Byrne returns to his CEO post after his three-month medical leave of absence.
Stretched for enough professional staff to max out search marketing, e-retailer Vintage Tub & Bath trains its college interns to help and realizes an 11% sales uptick.
In an online environment where effective search marketing requires increasing time and effort but staff resources may be in short supply, Vintage Tub & Bath tried an unusual approach to solving the problem: it tapped its intern program, providing the seasonal college recruits with training on search marketing basics and then bringing them into the inner circle that was planning to revamp its entire search strategy. As a result, the online retailer of vintage-style bath fixtures has overhauled its pay-per-click advertising program and increased its conversion rate by 11% since last summer, says Internet marketing manager Mike Deckman.
Last June, Vintage Tub & Bath realized it needed to revamp its search marketing program to continue to grow, and it started looking for additional search management staff. Unable to find enough suitable candidates, Deckman turned to the retailer’s existing internship program, which included 10 to 15 college students working for the company in various capacities.
With the right training, Deckman reasoned, the interns could fill search marketing roles where needed. To train them in the fundamentals of search, Deckman sponsored an online course from the Search Engine Marketing Professional Organization. Six interns completed the course and received certification from the SEMPO Institute. Deckman then assigned each of the six to a specific area of search such as keyword research or ad copy.
Expanding the search marketing workforce gave Deckman the opportunity to more closely analyze the company’s pay-per-click campaigns and identify what it could do to improve its return on ad spend. “It was an opportunity to start over. We created an entirely new structure for pay-per-click campaigns and largely used our interns to do it,” Deckman says.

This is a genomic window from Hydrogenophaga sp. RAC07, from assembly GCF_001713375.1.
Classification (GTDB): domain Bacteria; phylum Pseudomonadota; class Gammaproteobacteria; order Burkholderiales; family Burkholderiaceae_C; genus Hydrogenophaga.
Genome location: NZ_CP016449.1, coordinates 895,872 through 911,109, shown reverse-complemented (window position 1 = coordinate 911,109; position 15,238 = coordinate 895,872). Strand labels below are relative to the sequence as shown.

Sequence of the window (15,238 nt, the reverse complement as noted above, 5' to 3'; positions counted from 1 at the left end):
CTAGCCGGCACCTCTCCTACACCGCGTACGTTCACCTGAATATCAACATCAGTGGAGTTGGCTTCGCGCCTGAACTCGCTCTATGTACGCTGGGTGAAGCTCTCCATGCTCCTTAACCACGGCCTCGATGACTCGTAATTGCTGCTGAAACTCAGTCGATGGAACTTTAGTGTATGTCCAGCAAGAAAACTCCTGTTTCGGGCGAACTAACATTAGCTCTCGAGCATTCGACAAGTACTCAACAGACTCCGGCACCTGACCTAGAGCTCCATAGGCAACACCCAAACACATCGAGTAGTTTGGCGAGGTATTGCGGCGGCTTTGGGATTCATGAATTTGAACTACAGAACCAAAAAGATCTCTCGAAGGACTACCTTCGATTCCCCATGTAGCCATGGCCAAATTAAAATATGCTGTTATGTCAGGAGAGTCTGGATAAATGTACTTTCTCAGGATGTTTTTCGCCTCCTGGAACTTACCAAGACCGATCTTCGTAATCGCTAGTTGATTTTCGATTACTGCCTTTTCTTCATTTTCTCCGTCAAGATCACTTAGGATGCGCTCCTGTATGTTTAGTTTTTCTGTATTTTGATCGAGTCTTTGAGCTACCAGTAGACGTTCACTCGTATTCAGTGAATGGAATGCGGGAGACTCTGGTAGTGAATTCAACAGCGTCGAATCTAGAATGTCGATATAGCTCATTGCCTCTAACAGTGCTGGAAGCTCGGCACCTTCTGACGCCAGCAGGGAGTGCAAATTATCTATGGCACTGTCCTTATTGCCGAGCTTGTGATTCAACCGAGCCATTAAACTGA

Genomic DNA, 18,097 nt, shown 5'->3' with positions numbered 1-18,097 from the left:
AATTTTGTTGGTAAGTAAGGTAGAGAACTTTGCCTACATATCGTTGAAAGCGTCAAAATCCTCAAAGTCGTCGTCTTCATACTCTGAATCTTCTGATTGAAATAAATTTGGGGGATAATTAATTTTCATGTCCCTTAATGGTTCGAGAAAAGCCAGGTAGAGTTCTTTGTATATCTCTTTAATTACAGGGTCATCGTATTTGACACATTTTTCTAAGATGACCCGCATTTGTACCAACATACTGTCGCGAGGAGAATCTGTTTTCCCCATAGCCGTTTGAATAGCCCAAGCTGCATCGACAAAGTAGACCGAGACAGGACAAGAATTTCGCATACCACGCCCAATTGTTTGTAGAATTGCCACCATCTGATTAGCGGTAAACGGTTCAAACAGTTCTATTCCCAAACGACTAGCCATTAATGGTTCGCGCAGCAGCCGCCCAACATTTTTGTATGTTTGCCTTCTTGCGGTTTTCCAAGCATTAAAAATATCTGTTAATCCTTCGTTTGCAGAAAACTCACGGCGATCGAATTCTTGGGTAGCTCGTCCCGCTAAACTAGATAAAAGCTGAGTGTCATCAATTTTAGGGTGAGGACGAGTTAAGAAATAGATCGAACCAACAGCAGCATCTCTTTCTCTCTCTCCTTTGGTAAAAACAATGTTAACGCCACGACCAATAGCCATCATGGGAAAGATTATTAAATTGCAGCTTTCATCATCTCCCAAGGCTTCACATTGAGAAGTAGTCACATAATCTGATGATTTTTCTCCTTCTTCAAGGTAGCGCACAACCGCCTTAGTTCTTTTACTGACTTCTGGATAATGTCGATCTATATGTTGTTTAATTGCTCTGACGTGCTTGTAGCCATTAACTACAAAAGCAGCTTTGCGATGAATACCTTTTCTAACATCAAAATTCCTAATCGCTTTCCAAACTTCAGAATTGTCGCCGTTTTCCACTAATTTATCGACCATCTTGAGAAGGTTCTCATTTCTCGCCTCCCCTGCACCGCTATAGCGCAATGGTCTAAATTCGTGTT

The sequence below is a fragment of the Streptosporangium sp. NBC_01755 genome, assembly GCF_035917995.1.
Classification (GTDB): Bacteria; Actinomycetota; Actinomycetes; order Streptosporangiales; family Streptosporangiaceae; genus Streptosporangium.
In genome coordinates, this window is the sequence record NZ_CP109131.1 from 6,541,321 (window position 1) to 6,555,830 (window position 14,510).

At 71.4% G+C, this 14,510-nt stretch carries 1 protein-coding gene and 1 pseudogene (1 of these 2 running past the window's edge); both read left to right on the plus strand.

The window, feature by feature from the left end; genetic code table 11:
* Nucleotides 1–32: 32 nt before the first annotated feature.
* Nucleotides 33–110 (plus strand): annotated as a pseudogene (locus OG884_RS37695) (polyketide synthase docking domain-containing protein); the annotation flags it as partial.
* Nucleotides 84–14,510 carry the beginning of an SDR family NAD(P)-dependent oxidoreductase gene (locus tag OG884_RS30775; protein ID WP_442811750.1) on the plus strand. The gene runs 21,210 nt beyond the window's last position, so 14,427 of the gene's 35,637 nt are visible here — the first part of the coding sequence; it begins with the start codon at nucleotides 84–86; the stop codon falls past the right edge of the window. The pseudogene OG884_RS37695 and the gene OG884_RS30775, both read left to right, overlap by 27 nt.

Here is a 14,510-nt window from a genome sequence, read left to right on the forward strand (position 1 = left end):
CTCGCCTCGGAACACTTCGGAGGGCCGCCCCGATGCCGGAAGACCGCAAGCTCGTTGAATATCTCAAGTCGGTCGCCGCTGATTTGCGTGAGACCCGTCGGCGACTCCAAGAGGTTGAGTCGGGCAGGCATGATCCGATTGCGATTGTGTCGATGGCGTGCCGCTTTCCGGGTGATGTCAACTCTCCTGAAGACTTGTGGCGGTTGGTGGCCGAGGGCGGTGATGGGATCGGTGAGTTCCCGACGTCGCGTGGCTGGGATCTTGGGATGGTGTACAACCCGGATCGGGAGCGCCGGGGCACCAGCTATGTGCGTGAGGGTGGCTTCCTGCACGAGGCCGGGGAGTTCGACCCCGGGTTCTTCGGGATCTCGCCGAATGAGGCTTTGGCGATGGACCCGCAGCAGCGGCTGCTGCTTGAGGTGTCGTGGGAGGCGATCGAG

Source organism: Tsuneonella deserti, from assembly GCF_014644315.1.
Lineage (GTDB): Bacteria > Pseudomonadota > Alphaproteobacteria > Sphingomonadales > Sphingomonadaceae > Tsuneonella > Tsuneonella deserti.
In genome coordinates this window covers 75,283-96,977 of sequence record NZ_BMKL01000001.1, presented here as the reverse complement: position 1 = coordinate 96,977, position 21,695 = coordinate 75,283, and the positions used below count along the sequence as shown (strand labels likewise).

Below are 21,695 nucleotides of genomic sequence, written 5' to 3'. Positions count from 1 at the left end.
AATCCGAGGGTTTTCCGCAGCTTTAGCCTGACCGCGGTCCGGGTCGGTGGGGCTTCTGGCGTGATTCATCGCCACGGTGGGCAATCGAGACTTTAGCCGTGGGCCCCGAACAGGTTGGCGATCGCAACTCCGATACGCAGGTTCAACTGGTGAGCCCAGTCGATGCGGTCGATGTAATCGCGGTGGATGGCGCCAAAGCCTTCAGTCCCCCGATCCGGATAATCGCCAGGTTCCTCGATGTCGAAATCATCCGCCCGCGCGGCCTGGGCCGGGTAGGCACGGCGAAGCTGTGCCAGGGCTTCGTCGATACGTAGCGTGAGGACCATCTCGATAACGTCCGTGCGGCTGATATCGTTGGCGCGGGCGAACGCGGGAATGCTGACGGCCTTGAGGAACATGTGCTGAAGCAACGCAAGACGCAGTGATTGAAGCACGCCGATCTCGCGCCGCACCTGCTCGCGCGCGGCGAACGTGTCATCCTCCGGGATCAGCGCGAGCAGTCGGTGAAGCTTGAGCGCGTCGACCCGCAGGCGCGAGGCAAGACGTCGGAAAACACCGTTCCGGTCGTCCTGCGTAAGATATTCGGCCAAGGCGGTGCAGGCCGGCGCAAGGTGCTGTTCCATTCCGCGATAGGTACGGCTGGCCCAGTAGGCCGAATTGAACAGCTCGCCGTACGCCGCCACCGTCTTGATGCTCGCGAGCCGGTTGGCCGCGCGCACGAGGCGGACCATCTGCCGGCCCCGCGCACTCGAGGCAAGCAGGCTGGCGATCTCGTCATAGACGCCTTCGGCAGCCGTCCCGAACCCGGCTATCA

With their training, the interns found areas for improvement. For example, an analysis of its program at Yahoo turned up overlooked opportunities for increased exposure. The team made changes that increased traffic from Yahoo by 18% and click-through by 7%. “By increasing the number of keywords and improving our ads, we had a 14% lift in the conversion rate through Yahoo,” Deckman says.
By contrast, after digging into its search program with Google, Vintage Tub & Bath took steps to decrease the volume of referrals from that search engine. “We found that we were receiving a lot of useless traffic from terms that did not convert well or at all,” Deckman says. “We simply improved the quality of traffic by using more specific, long-tail terms and realized a 7% lift in conversion.”
The new search strategy developed with the support of the trained summer interns yielded measurable results by the fourth quarter-besides adding potentially six new search marketing professionals to the future job marketplace, Deckman adds.
Vintage Tub & Bath is No. 402 in the Internet Retailer Top 500 Guide to Retail Web Sites.